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Posts Tagged ‘Émile Durkheim

The Annals of Solipsism: Charting Charts…

Readers will have noticed that your correspondent is something of a sucker for information, graphs, and infographics.  Imagine then his delight in discovering this chart comparing the relative effectiveness of different kinds of charts:

From I Love Charts, where much more illumination awaits.

As we resolve not to serve pie unless our readers have lots of time to digest it, we might mark the passing of sociologist, criminologist and social psychologist Gabriel Tarde; he died on this date in 1904.  Tarde conceived sociology as based on small psychological interactions among individuals (much as if it were chemistry), the fundamental forces being imitation and innovation; he conceived “the group mind” (sometimes advanced to explain so-called herd behavior or crowd psychology), and economic psychology (in which he anticipated a number of modern developments… indeed, he may be spinning in his grave to have become, as his work did, an inspiration to the “Chicago School” of economists).  But Tarde’s fame was posthumous; his thinking was overshadowed at the time by Émile Durkheim and his conception of society as a collective unity.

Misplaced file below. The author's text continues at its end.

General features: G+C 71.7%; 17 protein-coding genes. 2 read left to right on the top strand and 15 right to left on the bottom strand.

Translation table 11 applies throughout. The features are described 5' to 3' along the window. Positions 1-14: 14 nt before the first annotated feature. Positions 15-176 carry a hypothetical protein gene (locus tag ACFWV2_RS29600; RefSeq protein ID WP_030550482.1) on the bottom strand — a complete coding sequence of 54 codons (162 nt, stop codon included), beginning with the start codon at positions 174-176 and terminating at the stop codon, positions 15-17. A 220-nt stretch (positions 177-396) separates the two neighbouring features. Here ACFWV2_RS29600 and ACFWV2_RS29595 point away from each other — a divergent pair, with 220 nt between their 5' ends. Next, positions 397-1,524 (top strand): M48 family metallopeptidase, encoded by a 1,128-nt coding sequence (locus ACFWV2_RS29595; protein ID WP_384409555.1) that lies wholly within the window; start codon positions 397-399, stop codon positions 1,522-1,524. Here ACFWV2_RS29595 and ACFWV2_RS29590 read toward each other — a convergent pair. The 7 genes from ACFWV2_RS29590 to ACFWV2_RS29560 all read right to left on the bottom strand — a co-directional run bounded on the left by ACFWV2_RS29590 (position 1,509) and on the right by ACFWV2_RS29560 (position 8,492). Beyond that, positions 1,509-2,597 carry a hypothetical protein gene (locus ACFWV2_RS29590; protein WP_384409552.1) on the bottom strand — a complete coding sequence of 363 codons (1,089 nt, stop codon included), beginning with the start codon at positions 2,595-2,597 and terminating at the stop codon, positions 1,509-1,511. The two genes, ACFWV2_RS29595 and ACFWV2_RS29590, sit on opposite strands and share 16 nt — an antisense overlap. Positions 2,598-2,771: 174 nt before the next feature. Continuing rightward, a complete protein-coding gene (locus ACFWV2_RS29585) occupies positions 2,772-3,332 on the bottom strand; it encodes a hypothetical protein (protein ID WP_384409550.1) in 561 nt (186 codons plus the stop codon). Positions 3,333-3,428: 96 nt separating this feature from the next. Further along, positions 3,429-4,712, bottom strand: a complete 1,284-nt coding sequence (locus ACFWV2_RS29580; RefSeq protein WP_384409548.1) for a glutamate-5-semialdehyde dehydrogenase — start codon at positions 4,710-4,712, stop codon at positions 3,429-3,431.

Gabriel Tarde (source)

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